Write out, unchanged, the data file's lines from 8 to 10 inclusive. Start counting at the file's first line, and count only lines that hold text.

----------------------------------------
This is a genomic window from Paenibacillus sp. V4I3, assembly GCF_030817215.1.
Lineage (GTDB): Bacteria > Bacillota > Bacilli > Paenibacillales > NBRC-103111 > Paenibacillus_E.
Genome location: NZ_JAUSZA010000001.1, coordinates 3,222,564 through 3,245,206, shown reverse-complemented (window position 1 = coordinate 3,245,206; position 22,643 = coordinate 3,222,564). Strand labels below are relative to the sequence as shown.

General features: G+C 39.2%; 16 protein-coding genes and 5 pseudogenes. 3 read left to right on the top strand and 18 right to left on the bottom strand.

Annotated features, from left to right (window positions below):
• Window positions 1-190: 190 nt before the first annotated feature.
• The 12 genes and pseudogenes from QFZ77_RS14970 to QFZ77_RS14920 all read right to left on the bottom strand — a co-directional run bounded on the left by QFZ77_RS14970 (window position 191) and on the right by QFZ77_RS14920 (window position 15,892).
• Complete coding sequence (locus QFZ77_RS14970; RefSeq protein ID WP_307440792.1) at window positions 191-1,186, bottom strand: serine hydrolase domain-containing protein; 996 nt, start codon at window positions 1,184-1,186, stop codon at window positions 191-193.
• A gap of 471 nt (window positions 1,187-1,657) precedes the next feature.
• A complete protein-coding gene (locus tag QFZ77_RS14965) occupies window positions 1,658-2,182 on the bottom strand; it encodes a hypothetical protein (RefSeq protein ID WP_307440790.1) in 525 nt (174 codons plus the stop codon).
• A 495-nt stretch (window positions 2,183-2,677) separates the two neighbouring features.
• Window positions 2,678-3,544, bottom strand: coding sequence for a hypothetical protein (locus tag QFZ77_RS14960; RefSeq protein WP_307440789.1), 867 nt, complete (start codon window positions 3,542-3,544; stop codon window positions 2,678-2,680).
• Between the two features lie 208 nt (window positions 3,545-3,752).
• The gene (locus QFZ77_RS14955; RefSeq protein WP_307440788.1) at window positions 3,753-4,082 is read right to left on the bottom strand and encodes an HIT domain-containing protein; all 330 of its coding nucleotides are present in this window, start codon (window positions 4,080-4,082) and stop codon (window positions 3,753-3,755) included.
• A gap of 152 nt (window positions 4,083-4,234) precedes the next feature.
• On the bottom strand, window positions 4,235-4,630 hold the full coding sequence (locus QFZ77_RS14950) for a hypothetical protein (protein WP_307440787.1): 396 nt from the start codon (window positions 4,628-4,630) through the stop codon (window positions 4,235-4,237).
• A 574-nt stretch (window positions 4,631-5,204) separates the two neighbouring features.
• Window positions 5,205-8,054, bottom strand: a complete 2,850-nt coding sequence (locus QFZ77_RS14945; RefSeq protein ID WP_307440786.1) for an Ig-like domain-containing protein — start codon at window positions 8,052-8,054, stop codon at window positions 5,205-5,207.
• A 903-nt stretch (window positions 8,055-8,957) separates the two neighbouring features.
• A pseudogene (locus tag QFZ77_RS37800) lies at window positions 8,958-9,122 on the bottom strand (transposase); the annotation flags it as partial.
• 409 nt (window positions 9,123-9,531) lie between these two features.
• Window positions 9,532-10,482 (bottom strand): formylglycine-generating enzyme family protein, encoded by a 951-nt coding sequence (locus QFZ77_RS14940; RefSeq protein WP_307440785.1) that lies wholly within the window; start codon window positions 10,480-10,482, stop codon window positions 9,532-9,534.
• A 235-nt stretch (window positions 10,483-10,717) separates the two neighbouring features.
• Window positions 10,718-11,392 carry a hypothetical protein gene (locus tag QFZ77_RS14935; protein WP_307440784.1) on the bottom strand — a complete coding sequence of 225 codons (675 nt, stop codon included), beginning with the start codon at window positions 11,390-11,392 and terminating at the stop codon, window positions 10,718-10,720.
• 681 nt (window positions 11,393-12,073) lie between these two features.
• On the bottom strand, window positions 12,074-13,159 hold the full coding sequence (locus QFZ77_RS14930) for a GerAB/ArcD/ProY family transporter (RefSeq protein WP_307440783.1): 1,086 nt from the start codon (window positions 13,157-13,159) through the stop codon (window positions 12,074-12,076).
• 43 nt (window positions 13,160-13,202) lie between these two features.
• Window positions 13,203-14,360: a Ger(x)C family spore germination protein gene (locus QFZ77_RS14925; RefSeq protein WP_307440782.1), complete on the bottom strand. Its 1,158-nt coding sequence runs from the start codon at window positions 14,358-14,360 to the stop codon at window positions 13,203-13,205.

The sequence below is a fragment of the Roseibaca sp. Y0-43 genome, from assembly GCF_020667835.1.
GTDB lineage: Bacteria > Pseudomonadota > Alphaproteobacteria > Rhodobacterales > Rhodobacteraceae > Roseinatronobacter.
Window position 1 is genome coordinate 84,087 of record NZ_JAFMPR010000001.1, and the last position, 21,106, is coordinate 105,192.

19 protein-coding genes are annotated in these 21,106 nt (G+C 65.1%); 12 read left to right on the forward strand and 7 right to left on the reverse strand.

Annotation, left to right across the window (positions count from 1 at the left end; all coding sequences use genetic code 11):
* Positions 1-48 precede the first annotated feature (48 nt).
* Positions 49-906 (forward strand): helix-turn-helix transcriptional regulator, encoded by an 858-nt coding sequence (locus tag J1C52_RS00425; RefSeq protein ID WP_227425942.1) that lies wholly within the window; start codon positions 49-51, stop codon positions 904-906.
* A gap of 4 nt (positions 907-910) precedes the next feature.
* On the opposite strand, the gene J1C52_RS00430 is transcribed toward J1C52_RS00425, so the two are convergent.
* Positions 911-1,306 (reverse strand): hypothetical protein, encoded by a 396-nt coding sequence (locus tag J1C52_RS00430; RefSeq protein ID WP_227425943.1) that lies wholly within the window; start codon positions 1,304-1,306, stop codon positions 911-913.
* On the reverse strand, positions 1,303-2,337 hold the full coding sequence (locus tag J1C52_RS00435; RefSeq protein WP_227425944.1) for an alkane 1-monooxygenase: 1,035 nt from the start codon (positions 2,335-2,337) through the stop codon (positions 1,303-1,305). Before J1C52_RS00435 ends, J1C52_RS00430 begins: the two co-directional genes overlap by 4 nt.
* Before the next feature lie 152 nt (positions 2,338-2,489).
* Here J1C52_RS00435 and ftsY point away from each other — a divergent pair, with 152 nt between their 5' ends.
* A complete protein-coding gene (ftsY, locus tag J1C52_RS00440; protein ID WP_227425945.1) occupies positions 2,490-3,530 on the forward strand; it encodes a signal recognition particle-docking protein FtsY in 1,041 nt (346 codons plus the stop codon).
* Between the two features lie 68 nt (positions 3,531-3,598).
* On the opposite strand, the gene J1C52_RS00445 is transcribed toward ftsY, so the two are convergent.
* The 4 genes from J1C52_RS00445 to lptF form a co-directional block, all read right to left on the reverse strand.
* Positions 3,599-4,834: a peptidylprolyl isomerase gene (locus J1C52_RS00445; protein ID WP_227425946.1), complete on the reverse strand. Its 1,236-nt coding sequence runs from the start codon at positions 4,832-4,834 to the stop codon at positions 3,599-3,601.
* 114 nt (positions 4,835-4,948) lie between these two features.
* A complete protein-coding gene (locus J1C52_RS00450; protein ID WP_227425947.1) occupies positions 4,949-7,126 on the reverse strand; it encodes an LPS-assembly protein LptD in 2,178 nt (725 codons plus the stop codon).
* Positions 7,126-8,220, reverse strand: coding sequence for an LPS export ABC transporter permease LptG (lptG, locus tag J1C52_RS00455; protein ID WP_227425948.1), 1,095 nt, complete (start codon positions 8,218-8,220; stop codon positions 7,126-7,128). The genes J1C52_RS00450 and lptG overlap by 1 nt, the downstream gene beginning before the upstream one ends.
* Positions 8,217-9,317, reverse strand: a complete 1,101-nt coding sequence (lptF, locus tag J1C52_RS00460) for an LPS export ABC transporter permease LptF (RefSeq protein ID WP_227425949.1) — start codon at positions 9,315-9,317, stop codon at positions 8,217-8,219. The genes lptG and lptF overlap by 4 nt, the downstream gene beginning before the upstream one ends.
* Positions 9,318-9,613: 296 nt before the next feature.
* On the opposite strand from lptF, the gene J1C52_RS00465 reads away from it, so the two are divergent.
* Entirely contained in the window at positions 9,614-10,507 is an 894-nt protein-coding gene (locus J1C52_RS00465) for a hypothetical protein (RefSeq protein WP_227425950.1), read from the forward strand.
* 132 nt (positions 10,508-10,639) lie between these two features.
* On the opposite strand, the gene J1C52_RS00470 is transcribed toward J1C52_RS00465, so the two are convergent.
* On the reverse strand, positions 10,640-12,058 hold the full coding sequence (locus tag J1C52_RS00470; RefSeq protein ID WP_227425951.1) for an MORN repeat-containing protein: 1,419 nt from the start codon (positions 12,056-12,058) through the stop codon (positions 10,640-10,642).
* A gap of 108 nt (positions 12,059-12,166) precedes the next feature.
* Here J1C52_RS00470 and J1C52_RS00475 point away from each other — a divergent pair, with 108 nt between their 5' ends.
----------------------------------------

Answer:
• Complete coding sequence (locus QFZ77_RS14970; RefSeq protein ID WP_307440792.1) at window positions 191-1,186, bottom strand: serine hydrolase domain-containing protein; 996 nt, start codon at window positions 1,184-1,186, stop codon at window positions 191-193.
• A gap of 471 nt (window positions 1,187-1,657) precedes the next feature.
• A complete protein-coding gene (locus tag QFZ77_RS14965) occupies window positions 1,658-2,182 on the bottom strand; it encodes a hypothetical protein (RefSeq protein ID WP_307440790.1) in 525 nt (174 codons plus the stop codon).